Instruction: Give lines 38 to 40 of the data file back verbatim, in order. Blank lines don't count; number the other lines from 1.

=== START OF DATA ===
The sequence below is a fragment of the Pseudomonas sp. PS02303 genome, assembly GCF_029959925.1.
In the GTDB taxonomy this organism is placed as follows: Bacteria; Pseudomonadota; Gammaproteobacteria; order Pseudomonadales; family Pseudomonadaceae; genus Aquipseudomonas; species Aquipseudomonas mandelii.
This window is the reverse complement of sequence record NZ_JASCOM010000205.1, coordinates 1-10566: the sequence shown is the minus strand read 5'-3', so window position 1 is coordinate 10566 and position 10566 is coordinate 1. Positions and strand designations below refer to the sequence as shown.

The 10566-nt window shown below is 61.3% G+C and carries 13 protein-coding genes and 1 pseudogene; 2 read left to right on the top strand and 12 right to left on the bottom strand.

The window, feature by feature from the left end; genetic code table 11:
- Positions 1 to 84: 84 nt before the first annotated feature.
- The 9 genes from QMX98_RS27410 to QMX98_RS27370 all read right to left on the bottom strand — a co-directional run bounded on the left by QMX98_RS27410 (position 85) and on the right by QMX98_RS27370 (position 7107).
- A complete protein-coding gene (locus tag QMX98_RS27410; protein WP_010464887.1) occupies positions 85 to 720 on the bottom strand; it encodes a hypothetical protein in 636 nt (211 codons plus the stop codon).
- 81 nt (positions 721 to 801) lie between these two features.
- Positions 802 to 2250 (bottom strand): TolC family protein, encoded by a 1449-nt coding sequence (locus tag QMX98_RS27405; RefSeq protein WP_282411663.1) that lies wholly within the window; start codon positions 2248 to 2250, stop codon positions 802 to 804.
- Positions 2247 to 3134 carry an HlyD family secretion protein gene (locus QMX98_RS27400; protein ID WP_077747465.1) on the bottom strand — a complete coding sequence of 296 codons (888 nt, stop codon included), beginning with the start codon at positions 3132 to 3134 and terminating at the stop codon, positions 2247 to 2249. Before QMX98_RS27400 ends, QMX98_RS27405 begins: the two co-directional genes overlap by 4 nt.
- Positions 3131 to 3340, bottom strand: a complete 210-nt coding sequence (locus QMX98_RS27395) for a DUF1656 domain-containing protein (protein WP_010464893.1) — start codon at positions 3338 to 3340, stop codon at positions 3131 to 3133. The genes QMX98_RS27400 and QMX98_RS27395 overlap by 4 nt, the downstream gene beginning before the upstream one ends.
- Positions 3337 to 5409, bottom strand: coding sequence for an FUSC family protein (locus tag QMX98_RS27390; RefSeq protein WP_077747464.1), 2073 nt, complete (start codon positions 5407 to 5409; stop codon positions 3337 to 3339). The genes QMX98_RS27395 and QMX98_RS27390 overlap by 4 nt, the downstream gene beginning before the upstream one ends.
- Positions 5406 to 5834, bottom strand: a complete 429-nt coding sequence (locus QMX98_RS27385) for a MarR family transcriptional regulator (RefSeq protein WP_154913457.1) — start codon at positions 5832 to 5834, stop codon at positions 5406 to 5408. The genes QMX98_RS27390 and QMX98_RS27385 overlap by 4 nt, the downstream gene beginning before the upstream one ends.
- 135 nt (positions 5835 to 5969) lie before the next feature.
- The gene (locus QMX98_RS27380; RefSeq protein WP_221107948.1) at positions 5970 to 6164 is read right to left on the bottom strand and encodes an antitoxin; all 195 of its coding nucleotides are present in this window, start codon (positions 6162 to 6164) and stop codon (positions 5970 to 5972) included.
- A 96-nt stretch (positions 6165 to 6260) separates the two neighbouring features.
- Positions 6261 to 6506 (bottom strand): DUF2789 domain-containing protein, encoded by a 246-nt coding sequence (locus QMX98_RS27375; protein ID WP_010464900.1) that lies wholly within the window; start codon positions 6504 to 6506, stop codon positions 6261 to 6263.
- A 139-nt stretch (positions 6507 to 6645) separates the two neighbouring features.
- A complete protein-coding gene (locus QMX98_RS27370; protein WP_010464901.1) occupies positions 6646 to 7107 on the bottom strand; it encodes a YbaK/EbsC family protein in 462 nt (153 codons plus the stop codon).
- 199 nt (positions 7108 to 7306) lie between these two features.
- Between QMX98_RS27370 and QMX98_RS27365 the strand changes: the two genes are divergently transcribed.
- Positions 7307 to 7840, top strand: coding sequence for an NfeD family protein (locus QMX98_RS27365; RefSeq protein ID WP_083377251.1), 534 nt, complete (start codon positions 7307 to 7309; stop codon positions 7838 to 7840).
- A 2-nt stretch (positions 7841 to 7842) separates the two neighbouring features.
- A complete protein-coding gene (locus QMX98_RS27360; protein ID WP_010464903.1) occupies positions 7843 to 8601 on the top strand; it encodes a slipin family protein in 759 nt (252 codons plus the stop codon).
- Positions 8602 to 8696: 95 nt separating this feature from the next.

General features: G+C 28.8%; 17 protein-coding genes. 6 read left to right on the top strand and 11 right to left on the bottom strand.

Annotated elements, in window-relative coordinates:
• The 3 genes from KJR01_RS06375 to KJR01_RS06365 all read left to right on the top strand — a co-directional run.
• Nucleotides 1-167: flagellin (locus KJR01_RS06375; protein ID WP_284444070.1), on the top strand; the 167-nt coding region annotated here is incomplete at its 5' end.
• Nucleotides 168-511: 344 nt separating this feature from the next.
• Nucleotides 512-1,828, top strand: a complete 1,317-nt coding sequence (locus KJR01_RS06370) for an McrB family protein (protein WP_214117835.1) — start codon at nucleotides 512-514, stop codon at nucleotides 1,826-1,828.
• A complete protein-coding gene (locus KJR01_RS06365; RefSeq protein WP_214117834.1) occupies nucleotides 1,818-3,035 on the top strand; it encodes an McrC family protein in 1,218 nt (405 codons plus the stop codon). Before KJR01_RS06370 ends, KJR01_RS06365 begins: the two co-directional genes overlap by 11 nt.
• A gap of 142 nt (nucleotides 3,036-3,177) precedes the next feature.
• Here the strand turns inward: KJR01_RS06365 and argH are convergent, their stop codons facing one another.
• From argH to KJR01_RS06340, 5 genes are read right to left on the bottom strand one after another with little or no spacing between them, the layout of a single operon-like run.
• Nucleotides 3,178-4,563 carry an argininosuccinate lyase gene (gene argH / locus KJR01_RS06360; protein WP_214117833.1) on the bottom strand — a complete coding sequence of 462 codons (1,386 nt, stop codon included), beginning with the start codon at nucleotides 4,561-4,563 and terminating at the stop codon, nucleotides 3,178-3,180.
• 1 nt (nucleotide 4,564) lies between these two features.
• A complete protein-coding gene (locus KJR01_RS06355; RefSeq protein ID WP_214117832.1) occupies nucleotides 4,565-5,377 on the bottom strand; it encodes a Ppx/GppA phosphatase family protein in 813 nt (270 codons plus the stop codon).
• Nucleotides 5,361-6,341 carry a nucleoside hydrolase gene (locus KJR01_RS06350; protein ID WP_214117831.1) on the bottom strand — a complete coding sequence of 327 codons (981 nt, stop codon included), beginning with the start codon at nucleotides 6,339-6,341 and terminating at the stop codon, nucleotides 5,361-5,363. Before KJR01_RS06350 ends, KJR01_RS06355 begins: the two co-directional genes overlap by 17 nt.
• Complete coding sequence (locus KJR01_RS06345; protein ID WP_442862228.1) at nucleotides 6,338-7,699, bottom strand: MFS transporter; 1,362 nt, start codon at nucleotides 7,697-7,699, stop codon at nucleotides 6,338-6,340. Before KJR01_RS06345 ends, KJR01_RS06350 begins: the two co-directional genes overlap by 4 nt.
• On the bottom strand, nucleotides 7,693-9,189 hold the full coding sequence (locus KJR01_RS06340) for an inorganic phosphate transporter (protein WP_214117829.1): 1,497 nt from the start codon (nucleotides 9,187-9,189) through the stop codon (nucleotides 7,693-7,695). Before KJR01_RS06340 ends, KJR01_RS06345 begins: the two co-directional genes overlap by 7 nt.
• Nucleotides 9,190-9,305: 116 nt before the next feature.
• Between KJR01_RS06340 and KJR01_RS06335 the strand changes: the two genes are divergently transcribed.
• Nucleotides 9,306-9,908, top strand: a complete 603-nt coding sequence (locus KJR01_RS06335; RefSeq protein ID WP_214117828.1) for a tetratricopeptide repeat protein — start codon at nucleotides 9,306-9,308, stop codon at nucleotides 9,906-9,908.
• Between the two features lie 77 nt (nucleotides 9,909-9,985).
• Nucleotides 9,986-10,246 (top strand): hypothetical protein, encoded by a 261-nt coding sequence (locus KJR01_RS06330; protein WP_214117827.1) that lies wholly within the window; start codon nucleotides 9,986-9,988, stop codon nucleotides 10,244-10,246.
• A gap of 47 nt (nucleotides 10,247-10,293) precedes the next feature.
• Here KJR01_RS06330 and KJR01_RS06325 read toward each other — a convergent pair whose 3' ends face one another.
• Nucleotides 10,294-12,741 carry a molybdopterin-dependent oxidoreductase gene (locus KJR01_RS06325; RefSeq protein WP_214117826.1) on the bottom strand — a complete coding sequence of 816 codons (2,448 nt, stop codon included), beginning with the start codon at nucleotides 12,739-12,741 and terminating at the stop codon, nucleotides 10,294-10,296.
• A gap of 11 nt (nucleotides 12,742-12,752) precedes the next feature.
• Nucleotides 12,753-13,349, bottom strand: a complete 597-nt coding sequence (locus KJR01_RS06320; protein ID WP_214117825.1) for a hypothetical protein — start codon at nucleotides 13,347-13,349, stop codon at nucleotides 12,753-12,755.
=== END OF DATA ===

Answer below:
• 1 nt (nucleotide 4,564) lies between these two features.
• A complete protein-coding gene (locus KJR01_RS06355; RefSeq protein ID WP_214117832.1) occupies nucleotides 4,565-5,377 on the bottom strand; it encodes a Ppx/GppA phosphatase family protein in 813 nt (270 codons plus the stop codon).
• Nucleotides 5,361-6,341 carry a nucleoside hydrolase gene (locus KJR01_RS06350; protein ID WP_214117831.1) on the bottom strand — a complete coding sequence of 327 codons (981 nt, stop codon included), beginning with the start codon at nucleotides 6,339-6,341 and terminating at the stop codon, nucleotides 5,361-5,363. Before KJR01_RS06350 ends, KJR01_RS06355 begins: the two co-directional genes overlap by 17 nt.